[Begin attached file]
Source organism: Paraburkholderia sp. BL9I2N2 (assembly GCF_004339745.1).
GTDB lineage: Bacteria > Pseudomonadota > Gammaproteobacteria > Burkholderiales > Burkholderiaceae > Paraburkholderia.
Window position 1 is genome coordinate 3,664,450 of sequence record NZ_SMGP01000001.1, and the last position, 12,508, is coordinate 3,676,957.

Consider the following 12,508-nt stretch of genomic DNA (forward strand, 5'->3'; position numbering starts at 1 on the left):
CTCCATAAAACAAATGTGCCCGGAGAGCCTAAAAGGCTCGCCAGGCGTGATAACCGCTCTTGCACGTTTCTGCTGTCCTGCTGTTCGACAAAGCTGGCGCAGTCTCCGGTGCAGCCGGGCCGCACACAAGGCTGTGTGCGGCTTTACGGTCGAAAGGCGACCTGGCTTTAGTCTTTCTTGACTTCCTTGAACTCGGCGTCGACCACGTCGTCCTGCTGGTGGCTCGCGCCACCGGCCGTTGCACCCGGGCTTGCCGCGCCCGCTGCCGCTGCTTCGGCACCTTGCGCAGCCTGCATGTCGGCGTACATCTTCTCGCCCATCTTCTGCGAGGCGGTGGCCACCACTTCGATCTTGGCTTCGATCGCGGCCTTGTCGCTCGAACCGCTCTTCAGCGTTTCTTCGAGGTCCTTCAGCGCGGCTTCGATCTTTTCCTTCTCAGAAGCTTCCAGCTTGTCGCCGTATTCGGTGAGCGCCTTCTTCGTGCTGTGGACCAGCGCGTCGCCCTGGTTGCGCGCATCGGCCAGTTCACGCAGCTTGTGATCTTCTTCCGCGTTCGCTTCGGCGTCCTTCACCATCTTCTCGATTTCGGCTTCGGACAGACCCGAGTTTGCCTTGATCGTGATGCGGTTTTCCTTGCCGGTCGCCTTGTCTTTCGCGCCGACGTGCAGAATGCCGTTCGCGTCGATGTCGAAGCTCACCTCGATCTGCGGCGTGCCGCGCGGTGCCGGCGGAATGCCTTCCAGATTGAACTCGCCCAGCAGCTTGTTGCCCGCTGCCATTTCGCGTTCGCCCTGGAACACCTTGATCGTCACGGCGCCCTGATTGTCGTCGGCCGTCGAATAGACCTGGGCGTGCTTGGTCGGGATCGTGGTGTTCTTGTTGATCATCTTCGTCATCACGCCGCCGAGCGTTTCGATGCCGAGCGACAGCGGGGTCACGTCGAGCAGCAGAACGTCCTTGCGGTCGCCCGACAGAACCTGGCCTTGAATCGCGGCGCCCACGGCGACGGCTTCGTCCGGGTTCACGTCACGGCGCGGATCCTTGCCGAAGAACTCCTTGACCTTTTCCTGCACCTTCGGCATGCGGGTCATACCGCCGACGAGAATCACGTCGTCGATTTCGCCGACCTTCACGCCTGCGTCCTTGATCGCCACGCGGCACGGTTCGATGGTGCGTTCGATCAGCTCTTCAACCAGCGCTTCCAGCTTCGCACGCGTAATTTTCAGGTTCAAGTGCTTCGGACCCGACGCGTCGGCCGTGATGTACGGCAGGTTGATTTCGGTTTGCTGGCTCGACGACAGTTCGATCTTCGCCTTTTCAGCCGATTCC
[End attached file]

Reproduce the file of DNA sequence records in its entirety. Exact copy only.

Source organism: Paraburkholderia sp. BL9I2N2 (assembly GCF_004339745.1).
GTDB lineage: Bacteria > Pseudomonadota > Gammaproteobacteria > Burkholderiales > Burkholderiaceae > Paraburkholderia.
Window position 1 is genome coordinate 3,664,450 of sequence record NZ_SMGP01000001.1, and the last position, 12,508, is coordinate 3,676,957.

Consider the following 12,508-nt stretch of genomic DNA (forward strand, 5'->3'; position numbering starts at 1 on the left):
CTCCATAAAACAAATGTGCCCGGAGAGCCTAAAAGGCTCGCCAGGCGTGATAACCGCTCTTGCACGTTTCTGCTGTCCTGCTGTTCGACAAAGCTGGCGCAGTCTCCGGTGCAGCCGGGCCGCACACAAGGCTGTGTGCGGCTTTACGGTCGAAAGGCGACCTGGCTTTAGTCTTTCTTGACTTCCTTGAACTCGGCGTCGACCACGTCGTCCTGCTGGTGGCTCGCGCCACCGGCCGTTGCACCCGGGCTTGCCGCGCCCGCTGCCGCTGCTTCGGCACCTTGCGCAGCCTGCATGTCGGCGTACATCTTCTCGCCCATCTTCTGCGAGGCGGTGGCCACCACTTCGATCTTGGCTTCGATCGCGGCCTTGTCGCTCGAACCGCTCTTCAGCGTTTCTTCGAGGTCCTTCAGCGCGGCTTCGATCTTTTCCTTCTCAGAAGCTTCCAGCTTGTCGCCGTATTCGGTGAGCGCCTTCTTCGTGCTGTGGACCAGCGCGTCGCCCTGGTTGCGCGCATCGGCCAGTTCACGCAGCTTGTGATCTTCTTCCGCGTTCGCTTCGGCGTCCTTCACCATCTTCTCGATTTCGGCTTCGGACAGACCCGAGTTTGCCTTGATCGTGATGCGGTTTTCCTTGCCGGTCGCCTTGTCTTTCGCGCCGACGTGCAGAATGCCGTTCGCGTCGATGTCGAAGCTCACCTCGATCTGCGGCGTGCCGCGCGGTGCCGGCGGAATGCCTTCCAGATTGAACTCGCCCAGCAGCTTGTTGCCCGCTGCCATTTCGCGTTCGCCCTGGAACACCTTGATCGTCACGGCGCCCTGATTGTCGTCGGCCGTCGAATAGACCTGGGCGTGCTTGGTCGGGATCGTGGTGTTCTTGTTGATCATCTTCGTCATCACGCCGCCGAGCGTTTCGATGCCGAGCGACAGCGGGGTCACGTCGAGCAGCAGAACGTCCTTGCGGTCGCCCGACAGAACCTGGCCTTGAATCGCGGCGCCCACGGCGACGGCTTCGTCCGGGTTCACGTCACGGCGCGGATCCTTGCCGAAGAACTCCTTGACCTTTTCCTGCACCTTCGGCATGCGGGTCATACCGCCGACGAGAATCACGTCGTCGATTTCGCCGACCTTCACGCCTGCGTCCTTGATCGCCACGCGGCACGGTTCGATGGTGCGTTCGATCAGCTCTTCAACCAGCGCTTCCAGCTTCGCACGCGTAATTTTCAGGTTCAAGTGCTTCGGACCCGACGCGTCGGCCGTGATGTACGGCAGGTTGATTTCGGTTTGCTGGCTCGACGACAGTTCGATCTTCGCCTTTTCAGCCGATTCC